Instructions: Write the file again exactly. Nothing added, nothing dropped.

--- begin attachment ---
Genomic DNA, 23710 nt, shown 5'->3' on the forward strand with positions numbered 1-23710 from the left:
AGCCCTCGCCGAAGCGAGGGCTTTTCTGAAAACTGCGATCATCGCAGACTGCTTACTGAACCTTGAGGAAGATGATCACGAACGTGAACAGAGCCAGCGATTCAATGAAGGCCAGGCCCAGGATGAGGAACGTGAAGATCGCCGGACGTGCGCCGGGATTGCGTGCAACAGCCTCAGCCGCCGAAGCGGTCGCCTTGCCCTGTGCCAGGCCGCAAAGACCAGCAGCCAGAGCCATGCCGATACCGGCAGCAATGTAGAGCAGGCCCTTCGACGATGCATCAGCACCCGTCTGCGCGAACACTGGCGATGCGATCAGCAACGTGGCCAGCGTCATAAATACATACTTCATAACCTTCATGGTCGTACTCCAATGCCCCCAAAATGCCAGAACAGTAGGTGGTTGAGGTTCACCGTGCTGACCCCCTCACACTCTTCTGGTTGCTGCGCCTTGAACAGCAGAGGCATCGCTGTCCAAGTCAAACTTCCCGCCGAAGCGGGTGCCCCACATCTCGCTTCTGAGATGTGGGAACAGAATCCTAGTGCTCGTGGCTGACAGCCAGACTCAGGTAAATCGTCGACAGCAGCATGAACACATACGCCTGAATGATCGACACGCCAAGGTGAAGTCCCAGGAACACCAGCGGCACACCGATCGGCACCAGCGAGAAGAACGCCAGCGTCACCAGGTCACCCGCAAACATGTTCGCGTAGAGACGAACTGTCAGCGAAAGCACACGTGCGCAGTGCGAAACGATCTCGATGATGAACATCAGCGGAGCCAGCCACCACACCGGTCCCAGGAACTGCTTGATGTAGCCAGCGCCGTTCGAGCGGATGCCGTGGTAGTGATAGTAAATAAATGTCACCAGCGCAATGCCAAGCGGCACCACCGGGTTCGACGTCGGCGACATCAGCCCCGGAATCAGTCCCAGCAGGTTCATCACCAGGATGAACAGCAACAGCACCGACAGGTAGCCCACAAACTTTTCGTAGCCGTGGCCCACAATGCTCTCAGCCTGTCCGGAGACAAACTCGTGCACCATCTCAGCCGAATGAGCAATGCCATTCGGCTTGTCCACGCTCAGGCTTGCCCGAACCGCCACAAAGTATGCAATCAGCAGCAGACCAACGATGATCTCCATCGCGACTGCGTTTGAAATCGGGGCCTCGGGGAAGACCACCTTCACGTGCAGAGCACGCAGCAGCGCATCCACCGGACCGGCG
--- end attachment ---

Genomic DNA, 23710 nt, shown 5'->3' on the forward strand with positions numbered 1-23710 from the left:
AGCCCTCGCCGAAGCGAGGGCTTTTCTGAAAACTGCGATCATCGCAGACTGCTTACTGAACCTTGAGGAAGATGATCACGAACGTGAACAGAGCCAGCGATTCAATGAAGGCCAGGCCCAGGATGAGGAACGTGAAGATCGCCGGACGTGCGCCGGGATTGCGTGCAACAGCCTCAGCCGCCGAAGCGGTCGCCTTGCCCTGTGCCAGGCCGCAAAGACCAGCAGCCAGAGCCATGCCGATACCGGCAGCAATGTAGAGCAGGCCCTTCGACGATGCATCAGCACCCGTCTGCGCGAACACTGGCGATGCGATCAGCAACGTGGCCAGCGTCATAAATACATACTTCATAACCTTCATGGTCGTACTCCAATGCCCCCAAAATGCCAGAACAGTAGGTGGTTGAGGTTCACCGTGCTGACCCCCTCACACTCTTCTGGTTGCTGCGCCTTGAACAGCAGAGGCATCGCTGTCCAAGTCAAACTTCCCGCCGAAGCGGGTGCCCCACATCTCGCTTCTGAGATGTGGGAACAGAATCCTAGTGCTCGTGGCTGACAGCCAGACTCAGGTAAATCGTCGACAGCAGCATGAACACATACGCCTGAATGATCGACACGCCAAGGTGAAGTCCCAGGAACACCAGCGGCACACCGATCGGCACCAGCGAGAAGAACGCCAGCGTCACCAGGTCACCCGCAAACATGTTCGCGTAGAGACGAACTGTCAGCGAAAGCACACGTGCGCAGTGCGAAACGATCTCGATGATGAACATCAGCGGAGCCAGCCACCACACCGGTCCCAGGAACTGCTTGATGTAGCCAGCGCCGTTCGAGCGGATGCCGTGGTAGTGATAGTAAATAAATGTCACCAGCGCAATGCCAAGCGGCACCACCGGGTTCGACGTCGGCGACATCAGCCCCGGAATCAGTCCCAGCAGGTTCATCACCAGGATGAACAGCAACAGCACCGACAGGTAGCCCACAAACTTTTCGTAGCCGTGGCCCACAATGCTCTCAGCCTGTCCGGAGACAAACTCGTGCACCATCTCAGCCGAATGAGCAATGCCATTCGGCTTGTCCACGCTCAGGCTTGCCCGAACCGCCACAAAGTATGCAATCAGCAGCAGACCAACGATGATCTCCATCGCGACTGCGTTTGAAATCGGGGCCTCGGGGAAGACCACCTTCACGTGCAGAGCACGCAGCAGCGCATCCACCGGACCGGCG